Noëlle de Haan – A Quarantined House
On the third day of April 2020, I started shuffling through my house at 3pm, taking pictures of the scenes I found around me, some flat mates, their rooms and our windows. All of us were in our mid-twenties and carried a thesis-induced stress that was paired with a peak of a global epidemic called Covid-19. This virus was experiencing its first peak, causing humans around the world to stay quarantined at home. Simple things, like the sound of someone walking with shoes on in the house, had become slightly uncommon. The playground in front of our house had been closed down by fences and it was quiet outside. The atmosphere was especially eerie this day as the light through grey clouds hit our concrete walls, which turned out rather evident on this roll of Ilford HP5+ (400 iso) that I snook into my analogue Canon AE-1 Program camera, waking it from its long epidemic-nap. After I filled this roll of black and white film with images, it became my first roll to be home-developed. For me personally, that was quite a milestone. Until 9pm that evening, I entertained myself with chemicals, developing and scanning these pictures. My clumsy process shows in the inconsistent grey-tones, scratches and occasional remains of water-drops and dust that I failed to notice. They, however, ended up adding an extra layer of mess to these honest snapshots that documented our feelings that day.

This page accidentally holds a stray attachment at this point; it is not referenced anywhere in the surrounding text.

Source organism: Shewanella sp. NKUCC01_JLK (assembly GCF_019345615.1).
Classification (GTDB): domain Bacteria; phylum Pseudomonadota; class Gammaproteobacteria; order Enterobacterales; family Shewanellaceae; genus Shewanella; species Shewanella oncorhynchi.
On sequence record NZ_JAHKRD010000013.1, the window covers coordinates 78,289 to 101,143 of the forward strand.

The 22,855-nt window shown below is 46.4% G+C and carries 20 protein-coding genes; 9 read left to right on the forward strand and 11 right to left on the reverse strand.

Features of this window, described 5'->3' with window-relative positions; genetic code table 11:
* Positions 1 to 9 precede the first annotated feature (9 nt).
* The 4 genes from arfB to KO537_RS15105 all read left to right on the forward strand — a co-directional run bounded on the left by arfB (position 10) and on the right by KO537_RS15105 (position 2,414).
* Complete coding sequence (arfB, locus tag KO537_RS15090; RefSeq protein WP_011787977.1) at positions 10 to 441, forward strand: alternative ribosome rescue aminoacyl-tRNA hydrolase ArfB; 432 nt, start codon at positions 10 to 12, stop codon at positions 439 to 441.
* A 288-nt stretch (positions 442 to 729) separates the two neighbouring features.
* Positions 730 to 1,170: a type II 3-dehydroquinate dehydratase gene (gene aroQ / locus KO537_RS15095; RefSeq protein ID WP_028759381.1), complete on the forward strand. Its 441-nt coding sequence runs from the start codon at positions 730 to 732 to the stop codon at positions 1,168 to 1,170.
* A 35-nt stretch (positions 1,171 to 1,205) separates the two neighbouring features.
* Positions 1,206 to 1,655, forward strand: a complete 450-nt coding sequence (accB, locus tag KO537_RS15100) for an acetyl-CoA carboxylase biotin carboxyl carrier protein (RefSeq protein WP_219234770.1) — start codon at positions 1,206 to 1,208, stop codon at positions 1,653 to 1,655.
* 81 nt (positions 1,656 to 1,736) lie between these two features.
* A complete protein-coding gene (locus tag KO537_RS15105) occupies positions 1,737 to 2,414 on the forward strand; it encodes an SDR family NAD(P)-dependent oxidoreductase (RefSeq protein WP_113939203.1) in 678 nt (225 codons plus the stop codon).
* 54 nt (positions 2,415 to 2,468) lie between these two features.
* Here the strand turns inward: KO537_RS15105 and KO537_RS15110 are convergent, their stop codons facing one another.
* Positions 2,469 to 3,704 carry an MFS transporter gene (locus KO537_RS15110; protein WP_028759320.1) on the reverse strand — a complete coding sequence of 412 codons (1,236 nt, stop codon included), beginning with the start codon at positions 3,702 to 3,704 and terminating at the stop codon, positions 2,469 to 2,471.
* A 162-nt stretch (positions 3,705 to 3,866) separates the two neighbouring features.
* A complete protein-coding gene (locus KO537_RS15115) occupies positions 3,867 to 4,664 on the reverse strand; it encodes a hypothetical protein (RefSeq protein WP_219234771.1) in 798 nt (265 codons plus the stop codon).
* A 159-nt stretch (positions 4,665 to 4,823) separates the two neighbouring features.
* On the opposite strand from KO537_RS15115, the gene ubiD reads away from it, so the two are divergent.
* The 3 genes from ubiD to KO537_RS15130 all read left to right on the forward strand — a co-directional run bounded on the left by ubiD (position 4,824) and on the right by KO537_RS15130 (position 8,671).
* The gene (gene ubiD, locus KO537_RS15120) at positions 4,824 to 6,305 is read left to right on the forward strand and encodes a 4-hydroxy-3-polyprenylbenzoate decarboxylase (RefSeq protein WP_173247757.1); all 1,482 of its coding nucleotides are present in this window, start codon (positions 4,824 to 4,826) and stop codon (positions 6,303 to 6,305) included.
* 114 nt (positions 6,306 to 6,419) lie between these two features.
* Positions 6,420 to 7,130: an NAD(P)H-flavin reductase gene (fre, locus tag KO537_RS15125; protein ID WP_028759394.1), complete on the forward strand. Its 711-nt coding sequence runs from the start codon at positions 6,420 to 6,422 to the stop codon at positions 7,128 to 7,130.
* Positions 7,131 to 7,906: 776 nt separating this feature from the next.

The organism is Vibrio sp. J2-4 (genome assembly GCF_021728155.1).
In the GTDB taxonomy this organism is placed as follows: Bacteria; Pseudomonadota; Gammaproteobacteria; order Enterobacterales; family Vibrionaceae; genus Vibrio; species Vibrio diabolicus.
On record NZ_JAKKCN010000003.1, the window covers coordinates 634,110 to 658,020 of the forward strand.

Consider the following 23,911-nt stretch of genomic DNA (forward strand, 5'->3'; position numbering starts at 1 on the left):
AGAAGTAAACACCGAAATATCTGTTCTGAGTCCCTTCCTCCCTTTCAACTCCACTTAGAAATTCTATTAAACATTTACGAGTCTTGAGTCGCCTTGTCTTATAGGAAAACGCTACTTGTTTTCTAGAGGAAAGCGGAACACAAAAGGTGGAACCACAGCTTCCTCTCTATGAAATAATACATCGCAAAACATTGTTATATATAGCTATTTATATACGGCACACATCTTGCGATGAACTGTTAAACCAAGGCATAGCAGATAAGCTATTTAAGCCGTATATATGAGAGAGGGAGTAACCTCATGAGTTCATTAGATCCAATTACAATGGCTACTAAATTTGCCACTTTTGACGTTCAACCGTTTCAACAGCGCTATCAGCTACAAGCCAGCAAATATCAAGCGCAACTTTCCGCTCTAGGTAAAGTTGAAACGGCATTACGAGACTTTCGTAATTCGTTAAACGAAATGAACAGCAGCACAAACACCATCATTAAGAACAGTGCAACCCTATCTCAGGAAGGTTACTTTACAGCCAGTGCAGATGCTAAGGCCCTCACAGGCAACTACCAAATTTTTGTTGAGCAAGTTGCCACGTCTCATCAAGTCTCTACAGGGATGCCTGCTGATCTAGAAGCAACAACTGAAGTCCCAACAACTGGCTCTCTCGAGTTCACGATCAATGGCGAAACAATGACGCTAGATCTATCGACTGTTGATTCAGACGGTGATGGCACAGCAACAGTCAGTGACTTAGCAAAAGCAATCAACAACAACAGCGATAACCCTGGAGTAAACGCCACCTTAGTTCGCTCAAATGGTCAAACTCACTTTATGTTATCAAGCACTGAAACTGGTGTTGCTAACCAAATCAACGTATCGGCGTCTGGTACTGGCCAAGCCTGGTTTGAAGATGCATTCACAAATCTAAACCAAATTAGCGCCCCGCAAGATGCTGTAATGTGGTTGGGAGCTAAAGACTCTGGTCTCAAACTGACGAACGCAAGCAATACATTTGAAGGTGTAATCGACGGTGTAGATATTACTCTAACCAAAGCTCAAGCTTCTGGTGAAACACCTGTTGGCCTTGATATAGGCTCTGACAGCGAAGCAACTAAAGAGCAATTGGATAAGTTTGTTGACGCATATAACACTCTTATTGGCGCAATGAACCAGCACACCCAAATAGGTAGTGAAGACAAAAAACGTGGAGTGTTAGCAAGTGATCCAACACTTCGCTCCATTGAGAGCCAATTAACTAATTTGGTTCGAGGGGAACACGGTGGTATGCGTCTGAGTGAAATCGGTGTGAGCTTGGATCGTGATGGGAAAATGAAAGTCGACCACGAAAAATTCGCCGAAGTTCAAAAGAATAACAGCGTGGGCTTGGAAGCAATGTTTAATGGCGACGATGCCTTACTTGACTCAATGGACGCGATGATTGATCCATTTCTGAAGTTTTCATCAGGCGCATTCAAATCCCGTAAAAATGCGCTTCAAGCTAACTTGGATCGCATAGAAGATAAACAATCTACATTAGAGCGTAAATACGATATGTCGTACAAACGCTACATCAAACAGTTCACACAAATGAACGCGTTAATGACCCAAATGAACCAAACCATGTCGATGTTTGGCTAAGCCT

Noëlle de Haan is an art-historian, who likes to merge the notions of daily-life and extraordinary moments through the practice of analogue photography. She creates photo-albums, following a tradition of her grandfather, and occasionally shows snippets of her archive to the public eye.